The Rise of Motivational Technologies

By Anna Ho, Senior Strategist

“Persuasive technologies”, a term coined by Stanford researcher, BJ Fogg, is used to broadly describe interactive technologies designed to shape user behavior through persuasive tactics or social responses. That adaptive website designed to help make shopping easier or mobile app designed to help you learn a new skill through game design principles, are all examples of persuasive technologies and their growing prevalence in everyday life.

The work of Fogg and other researchers exploring the impact and design of persuasive technologies have been influential in our modern day understanding of how technology can shape human behavior. For example, behavior, according to Fogg’s model, is a function of a person’s motivation, ability, and trigger, an external or internal factor that prompts the target behavior.

This understanding of the factors that influence behavior are no longer limited to behavior experts and designers. Increasingly, with the advancement of smart technologies, consumers have become savvier about what technology can do, and more specifically, what technology can do for them.

As Accenture found in their 2017 Digital Consumer Survey, digital consumers worldwide are more ready to utilize adaptive technologies, including AI-driven tools, that use personal data for hyper-personalized services like health assistance or trip planning.

This increasing readiness for smart products and services that empower consumers to achieve specific goals marks the advent of a new era in technology, something I characterize as the the rise of motivational technologies.


What are motivational technologies?

Motivational technologies, more explicitly than persuasive technologies, are a form of interactive technology designed to appeal to a user’s intrinsic motivations, empowering them to achieve a desired habit or outcome. Moreover, motivational technologies are holistically designed to activate lasting behavior change, not just shape behavior at a specific point of interaction.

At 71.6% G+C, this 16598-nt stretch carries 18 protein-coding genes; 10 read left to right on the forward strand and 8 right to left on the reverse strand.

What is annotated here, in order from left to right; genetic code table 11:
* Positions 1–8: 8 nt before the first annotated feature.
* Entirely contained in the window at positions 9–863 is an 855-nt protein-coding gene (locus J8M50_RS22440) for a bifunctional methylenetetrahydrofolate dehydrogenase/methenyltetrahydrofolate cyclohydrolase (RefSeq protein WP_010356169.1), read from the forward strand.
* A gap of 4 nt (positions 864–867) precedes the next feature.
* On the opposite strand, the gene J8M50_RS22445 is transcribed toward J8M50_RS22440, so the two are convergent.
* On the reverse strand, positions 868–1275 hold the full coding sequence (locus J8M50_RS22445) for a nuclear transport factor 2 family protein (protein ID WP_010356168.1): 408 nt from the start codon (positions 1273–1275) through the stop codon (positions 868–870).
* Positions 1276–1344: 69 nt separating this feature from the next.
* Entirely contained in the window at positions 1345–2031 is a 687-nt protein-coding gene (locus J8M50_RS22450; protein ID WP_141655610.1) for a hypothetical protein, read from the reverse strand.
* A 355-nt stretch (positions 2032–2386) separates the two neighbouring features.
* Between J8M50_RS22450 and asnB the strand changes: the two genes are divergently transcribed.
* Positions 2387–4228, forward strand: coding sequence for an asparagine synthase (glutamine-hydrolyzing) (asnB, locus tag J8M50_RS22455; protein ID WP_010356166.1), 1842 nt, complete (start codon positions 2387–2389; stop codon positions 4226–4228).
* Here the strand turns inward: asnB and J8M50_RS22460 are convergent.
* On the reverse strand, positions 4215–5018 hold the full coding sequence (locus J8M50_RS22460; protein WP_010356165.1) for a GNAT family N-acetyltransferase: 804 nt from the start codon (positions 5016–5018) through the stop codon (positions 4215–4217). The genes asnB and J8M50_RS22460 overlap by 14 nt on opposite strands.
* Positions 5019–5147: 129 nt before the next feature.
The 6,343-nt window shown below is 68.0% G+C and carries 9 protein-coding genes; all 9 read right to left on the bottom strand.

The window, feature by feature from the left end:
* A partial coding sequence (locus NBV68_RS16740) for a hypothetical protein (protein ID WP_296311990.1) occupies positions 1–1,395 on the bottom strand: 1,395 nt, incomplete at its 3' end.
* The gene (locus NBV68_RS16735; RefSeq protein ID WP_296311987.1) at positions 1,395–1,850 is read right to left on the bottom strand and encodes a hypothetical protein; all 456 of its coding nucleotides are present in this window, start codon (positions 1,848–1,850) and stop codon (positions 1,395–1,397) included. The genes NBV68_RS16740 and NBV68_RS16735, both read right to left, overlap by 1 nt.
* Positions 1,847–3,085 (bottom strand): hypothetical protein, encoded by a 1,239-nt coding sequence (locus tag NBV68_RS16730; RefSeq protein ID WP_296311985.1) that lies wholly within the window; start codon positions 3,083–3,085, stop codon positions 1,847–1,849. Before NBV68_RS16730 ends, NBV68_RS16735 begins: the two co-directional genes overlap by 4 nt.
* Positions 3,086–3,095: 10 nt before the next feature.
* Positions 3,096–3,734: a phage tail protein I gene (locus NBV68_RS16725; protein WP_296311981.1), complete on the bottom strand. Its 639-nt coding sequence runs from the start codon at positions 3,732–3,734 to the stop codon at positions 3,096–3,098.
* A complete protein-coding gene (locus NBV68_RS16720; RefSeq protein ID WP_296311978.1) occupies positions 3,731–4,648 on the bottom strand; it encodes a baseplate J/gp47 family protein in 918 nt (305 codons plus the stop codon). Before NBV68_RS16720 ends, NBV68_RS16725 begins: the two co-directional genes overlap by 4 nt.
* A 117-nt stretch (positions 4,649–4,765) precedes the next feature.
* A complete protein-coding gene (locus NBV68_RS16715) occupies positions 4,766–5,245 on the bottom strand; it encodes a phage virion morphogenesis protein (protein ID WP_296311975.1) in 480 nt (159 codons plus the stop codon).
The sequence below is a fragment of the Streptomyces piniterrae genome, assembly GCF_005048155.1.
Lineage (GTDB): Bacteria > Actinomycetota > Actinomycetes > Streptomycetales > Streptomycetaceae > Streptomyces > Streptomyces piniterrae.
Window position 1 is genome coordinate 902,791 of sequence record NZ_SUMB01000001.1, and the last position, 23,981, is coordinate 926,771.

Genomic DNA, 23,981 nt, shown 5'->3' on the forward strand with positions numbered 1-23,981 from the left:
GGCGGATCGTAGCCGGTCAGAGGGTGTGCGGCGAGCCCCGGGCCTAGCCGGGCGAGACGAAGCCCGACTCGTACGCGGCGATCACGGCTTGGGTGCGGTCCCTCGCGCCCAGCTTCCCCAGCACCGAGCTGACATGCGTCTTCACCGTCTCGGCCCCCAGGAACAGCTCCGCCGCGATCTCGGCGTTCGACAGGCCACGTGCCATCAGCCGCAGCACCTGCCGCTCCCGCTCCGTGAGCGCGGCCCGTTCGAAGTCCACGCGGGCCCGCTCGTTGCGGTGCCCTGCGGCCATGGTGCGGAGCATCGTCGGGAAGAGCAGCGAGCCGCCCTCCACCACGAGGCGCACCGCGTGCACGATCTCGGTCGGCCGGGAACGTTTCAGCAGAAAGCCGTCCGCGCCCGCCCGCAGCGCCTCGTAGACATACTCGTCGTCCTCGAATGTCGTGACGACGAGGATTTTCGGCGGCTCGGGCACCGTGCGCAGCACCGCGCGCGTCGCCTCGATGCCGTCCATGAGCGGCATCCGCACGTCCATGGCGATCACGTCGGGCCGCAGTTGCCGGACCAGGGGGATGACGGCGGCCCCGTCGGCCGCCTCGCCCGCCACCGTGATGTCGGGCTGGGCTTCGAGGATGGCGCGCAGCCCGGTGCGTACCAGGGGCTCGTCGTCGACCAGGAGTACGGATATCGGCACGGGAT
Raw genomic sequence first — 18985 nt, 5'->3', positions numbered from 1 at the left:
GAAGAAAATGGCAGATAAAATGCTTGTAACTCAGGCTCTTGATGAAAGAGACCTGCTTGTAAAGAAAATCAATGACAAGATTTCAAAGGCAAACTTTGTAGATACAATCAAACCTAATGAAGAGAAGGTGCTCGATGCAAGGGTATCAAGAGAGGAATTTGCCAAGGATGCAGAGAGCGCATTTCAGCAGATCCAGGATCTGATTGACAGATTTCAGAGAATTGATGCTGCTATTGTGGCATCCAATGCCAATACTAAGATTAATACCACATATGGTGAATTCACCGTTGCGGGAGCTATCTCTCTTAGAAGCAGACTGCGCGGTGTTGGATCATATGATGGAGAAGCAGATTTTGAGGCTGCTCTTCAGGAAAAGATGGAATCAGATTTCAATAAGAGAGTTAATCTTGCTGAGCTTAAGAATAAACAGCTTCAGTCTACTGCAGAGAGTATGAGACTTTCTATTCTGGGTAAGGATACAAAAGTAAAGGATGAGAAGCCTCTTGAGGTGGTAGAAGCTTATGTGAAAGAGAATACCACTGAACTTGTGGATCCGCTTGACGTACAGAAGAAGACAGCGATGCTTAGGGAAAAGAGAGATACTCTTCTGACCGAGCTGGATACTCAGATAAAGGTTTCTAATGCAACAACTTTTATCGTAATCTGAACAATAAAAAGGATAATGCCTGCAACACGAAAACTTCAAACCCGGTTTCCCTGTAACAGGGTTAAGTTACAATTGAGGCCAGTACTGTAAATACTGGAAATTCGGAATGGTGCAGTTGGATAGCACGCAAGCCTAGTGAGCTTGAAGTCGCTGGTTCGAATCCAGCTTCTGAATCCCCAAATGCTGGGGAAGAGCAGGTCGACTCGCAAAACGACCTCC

It’s the smart fitness band that motivates you to keep up your fitness streak. It’s the connected toothbrush that helps you build better oral healthcare habits. It’s the personal finance app that helps you be smarter with your money.


How do you make your technology motivational?

Motivational technologies leverage the intrinsic motivations of users and help them achieve their desired outcomes. The key to uncovering your customers’ motivations is a human-centered approach to design, such as Smashing’s Motivational UX™ framework.

A human-centered approach to design like that of Motivational UX™ ensures that instead of immediately focusing on what your product can do, your team is asking, what does the user want to gain from our product or service?


An example: making mindful breathing more motivational.

A piece of persuasive technology that I use every day and am quite fond of is my Apple Watch. Admittedly though, I mostly use it to keep tabs on incoming messages, news alerts, and calendar events. I affectionately refer to it as my glorified pager.

Apple has been very successful at getting me to incessantly swipe at notifications and glance at my watch screen. Helping me to stay active, motivated, and connected, however, not so much.

This, to me, is where persuasive technologies like the Apple Watch fall short. The promise and potential to improve my behavior for the better is there, but the smart wearble fails to make a lasting impact. Part of the problem is that while the features of the watch speak to my inherent desire to be healthier and more productive, the actual experience of using these apps are not as impactful.

Based on my experience, there are a number of opportunities to make Apple Watch apps more motivational. One place I would start is Apple’s Breathe app, an app that I love but rarely use. Breathe, one of the new features of watchOS3, is designed to help me be more mindful throughout the day, guiding me through a series of deep breathing exercises. By default, the app will prompt me to start a breathing session every five hours; this timing can be adjusted through the Apple Watch app on my iPhone.